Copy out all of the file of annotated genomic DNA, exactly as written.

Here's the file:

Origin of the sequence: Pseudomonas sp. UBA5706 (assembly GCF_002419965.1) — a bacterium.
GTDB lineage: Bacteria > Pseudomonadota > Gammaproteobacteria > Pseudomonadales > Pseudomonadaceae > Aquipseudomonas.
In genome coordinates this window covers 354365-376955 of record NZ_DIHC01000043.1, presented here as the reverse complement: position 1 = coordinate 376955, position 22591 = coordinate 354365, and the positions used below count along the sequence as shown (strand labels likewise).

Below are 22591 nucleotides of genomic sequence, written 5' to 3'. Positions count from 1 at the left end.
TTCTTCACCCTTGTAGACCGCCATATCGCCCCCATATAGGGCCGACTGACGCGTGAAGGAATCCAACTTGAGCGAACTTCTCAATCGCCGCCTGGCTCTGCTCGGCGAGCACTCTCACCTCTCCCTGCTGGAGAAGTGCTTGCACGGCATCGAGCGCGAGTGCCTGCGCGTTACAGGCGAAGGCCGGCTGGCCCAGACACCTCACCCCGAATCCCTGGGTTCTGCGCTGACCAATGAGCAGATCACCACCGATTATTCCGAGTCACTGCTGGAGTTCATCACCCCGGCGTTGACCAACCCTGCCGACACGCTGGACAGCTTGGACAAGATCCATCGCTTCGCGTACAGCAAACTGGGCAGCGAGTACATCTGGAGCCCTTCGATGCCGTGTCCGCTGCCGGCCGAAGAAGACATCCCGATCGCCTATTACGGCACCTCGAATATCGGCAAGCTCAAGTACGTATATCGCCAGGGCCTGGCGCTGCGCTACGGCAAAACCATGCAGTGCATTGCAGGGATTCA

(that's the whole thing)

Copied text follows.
Origin of the sequence: Pseudomonas sp. UBA5706 (assembly GCF_002419965.1) — a bacterium.
GTDB lineage: Bacteria > Pseudomonadota > Gammaproteobacteria > Pseudomonadales > Pseudomonadaceae > Aquipseudomonas.
In genome coordinates this window covers 354365-376955 of record NZ_DIHC01000043.1, presented here as the reverse complement: position 1 = coordinate 376955, position 22591 = coordinate 354365, and the positions used below count along the sequence as shown (strand labels likewise).

Below are 22591 nucleotides of genomic sequence, written 5' to 3'. Positions count from 1 at the left end.
TTCTTCACCCTTGTAGACCGCCATATCGCCCCCATATAGGGCCGACTGACGCGTGAAGGAATCCAACTTGAGCGAACTTCTCAATCGCCGCCTGGCTCTGCTCGGCGAGCACTCTCACCTCTCCCTGCTGGAGAAGTGCTTGCACGGCATCGAGCGCGAGTGCCTGCGCGTTACAGGCGAAGGCCGGCTGGCCCAGACACCTCACCCCGAATCCCTGGGTTCTGCGCTGACCAATGAGCAGATCACCACCGATTATTCCGAGTCACTGCTGGAGTTCATCACCCCGGCGTTGACCAACCCTGCCGACACGCTGGACAGCTTGGACAAGATCCATCGCTTCGCGTACAGCAAACTGGGCAGCGAGTACATCTGGAGCCCTTCGATGCCGTGTCCGCTGCCGGCCGAAGAAGACATCCCGATCGCCTATTACGGCACCTCGAATATCGGCAAGCTCAAGTACGTATATCGCCAGGGCCTGGCGCTGCGCTACGGCAAAACCATGCAGTGCATTGCAGGGATTCA